RBA retains tone of cautious optimism for Australian Economy: CommSec's Craig James

RBA retains tone of cautious optimism for Australian Economy: CommSec's Craig James
Craig JamesDecember 7, 2020


The Reserve Bank has left the cash rate at a record low of 0.75 per cent.

What has changed since the last meeting?

- The Consumer Price Index rose by 0.5 per cent in the September quarter; annual rate 1.7 per cent.
- The Australian jobless rate fell from 5.3 per cent to 5.2 per cent in September.
- The CoreLogic national home price index rose by 1.2 per cent in October.
- Retail trade rose 0.2 per cent in September.
- Real retail trade fell by 0.1 per cent in the September quarter.
- The US Federal Reserve cut the federal funds from 2 per cent to 1.75 per cent.
- Job ads fell by 1.0 per cent in October.
- Tax refunds totalled $20 billion in the three months to September.
- The Australian dollar has generally held around US67o 69 cents.
- The US and China are reportedly progressing on a ‘Phase 1’ trade deal.
- UK to face a December election; Brexit date now January 31.
- US sharemarkets hit record highs.

The Assessment

The Reserve Bank has refreshed its views, commentary and forecasts. Overall, the tone of cautious optimism is maintained as is the easing bias. But the Reserve Bank doesn’t seem to be setting the stage to act on the easing bias by cutting rates again in December. The next opportunity to cut rates is February 2020 after the Reserve Bank assesses economic growth, inflation, unemployment and inflation data.

The Reserve Bank has given its customary ‘sneak peek’ at its latest forecasts. The jobless rate is tipped to remain near 5.25 per cent for some time. Similarly inflation is not expected to budge from near 2 per cent, actually through to 2021. Economic growth is tipped to lift to around 2.25 per cent this financial year and then to 3 per cent in 2021.

Inflation is edging slowly towards the Reserve Bank’s 2o 3 per cent target zone. The Reserve Bank Board believes this progress will continue. The Federal Treasurer has expressed his support for maintaining the target band and made no change to the Statement on the conduct of Monetary Policy.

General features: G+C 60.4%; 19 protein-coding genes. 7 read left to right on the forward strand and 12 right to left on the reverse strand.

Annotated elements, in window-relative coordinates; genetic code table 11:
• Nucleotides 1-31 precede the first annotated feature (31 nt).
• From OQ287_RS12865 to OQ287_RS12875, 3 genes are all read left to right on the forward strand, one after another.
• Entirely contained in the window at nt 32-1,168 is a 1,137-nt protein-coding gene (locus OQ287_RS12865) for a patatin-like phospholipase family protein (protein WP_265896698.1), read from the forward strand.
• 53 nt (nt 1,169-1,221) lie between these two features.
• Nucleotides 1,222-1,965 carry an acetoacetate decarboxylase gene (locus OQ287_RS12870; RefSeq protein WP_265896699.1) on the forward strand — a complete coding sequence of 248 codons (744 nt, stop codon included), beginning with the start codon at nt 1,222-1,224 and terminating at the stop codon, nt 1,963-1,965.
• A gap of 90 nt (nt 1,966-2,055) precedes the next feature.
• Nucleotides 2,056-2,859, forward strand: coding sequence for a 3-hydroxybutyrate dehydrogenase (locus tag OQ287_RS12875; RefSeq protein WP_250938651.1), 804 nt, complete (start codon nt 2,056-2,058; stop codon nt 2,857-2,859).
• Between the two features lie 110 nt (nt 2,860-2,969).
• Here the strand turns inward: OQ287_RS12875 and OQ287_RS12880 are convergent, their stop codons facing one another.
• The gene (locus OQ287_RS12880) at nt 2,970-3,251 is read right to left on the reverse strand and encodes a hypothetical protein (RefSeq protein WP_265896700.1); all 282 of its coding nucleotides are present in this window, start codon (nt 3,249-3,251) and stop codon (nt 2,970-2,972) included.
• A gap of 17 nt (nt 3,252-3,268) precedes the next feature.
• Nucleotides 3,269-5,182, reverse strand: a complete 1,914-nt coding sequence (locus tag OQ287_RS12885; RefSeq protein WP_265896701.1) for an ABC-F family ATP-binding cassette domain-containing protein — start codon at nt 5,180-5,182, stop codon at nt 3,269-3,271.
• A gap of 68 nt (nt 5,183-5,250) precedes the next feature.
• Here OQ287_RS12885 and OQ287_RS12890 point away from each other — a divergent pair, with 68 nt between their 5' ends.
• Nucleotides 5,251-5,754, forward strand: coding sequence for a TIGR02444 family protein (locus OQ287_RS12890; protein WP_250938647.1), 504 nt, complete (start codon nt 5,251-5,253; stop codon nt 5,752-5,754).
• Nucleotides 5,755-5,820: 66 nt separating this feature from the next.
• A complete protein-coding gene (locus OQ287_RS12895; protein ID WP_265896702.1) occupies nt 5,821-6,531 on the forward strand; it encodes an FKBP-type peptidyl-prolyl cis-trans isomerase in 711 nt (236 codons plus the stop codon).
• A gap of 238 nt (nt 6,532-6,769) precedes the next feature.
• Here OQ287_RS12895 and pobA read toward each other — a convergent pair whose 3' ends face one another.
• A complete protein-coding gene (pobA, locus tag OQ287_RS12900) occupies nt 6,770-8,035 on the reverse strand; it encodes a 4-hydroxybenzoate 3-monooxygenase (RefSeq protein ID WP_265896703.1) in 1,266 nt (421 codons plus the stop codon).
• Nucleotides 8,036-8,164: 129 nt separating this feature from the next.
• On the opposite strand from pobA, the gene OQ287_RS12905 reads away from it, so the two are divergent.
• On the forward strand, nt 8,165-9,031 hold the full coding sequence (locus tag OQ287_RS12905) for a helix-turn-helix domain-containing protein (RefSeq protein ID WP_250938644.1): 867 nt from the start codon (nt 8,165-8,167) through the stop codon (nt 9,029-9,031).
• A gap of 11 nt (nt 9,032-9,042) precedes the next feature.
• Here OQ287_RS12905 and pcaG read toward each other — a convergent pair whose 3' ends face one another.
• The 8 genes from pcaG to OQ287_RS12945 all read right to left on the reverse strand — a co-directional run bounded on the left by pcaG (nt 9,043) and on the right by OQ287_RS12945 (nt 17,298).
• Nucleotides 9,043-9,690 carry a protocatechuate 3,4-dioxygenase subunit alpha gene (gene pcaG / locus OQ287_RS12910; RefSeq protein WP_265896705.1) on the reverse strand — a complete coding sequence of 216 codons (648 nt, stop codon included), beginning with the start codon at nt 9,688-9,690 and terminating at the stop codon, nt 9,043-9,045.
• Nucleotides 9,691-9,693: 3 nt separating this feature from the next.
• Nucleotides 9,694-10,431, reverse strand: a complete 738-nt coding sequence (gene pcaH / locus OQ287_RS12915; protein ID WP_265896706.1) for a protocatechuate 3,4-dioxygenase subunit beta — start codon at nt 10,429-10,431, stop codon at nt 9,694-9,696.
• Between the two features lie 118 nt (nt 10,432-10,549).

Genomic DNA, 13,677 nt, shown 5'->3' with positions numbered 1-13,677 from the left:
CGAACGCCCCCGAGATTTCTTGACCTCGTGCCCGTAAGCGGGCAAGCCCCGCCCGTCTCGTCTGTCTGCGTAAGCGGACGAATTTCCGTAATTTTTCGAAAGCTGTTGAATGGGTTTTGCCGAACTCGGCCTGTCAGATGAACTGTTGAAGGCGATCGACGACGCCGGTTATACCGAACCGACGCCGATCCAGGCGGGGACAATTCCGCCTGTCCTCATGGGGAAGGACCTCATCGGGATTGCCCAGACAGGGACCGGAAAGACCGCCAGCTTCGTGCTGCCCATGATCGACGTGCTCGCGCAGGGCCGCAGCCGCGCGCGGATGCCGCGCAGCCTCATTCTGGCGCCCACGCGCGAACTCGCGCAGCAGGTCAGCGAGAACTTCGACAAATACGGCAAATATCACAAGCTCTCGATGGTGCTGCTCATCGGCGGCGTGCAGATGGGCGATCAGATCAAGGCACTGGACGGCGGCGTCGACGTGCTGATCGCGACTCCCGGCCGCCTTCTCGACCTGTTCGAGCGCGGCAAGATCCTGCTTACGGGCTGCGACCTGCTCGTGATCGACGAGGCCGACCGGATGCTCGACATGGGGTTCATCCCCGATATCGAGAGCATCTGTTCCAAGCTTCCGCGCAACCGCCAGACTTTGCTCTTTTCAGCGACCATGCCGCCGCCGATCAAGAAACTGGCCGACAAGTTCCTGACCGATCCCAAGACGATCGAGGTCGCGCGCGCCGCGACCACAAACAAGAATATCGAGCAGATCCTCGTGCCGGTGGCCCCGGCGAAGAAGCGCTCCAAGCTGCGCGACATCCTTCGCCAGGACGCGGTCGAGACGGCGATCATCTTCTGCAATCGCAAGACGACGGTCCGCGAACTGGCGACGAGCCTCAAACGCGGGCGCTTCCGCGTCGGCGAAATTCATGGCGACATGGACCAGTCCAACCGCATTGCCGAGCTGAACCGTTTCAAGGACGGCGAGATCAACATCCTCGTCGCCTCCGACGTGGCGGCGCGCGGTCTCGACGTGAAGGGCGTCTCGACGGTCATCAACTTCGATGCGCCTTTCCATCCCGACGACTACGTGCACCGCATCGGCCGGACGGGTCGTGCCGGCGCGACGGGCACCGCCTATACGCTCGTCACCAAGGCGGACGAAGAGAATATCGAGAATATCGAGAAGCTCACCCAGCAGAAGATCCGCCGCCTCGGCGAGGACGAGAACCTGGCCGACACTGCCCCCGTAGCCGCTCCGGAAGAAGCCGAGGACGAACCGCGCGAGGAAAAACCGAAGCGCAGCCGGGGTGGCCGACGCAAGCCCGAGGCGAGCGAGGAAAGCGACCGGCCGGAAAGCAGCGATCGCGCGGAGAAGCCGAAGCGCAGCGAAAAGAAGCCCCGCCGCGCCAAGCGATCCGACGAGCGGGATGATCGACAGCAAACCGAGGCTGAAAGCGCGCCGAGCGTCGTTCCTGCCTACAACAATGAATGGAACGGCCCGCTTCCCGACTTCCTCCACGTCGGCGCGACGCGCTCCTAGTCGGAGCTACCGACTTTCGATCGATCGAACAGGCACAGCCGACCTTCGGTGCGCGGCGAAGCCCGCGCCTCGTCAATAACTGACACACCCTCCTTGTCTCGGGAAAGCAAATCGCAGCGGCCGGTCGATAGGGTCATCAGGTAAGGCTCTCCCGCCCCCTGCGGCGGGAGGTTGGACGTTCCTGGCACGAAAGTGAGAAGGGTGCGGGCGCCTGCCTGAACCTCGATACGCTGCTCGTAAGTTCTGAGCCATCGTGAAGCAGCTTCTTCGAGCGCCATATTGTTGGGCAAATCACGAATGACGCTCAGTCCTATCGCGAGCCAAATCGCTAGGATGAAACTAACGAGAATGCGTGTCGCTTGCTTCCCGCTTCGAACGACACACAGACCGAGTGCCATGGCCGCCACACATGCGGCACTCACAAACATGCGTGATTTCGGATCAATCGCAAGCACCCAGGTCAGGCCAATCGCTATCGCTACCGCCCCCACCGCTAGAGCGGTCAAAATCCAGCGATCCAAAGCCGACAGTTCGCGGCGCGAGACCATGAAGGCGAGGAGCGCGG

Perspectives on interest rates

The Reserve Bank has left the cash rate at 0.75 per cent after cutting rates in June, July and October, each by 25 basis points. There have now been 15 rate cuts since November 2011 with the cash rate cut from 4.75 per cent.

Previously rates rose seven times from October 2009 to November 2010 from 3.00 per cent to 4.75 per cent.

What are the implications of today’s decision?

The Reserve Bank Governor continues to express optimism, saying that the economy has reached a ‘gentle turning point’. Home prices have certainly lifted since the election, especially in Sydney and Melbourne. Encouragingly employment continues to grow, lifting purchasing power in the economy.

The labour market and consumer spending will remain in the spotlight. Overseas, the US-China trade talks and Brexit will dominate attention. The Reserve Bank is expected to leave the cash rate unchanged until at least early 2020.

CRAIG JAMES is the Chief Economist at CommSec

Craig James

Craig James is the Chief Economist at CommSec, interpreting ‘big picture’ economic and financial trends.

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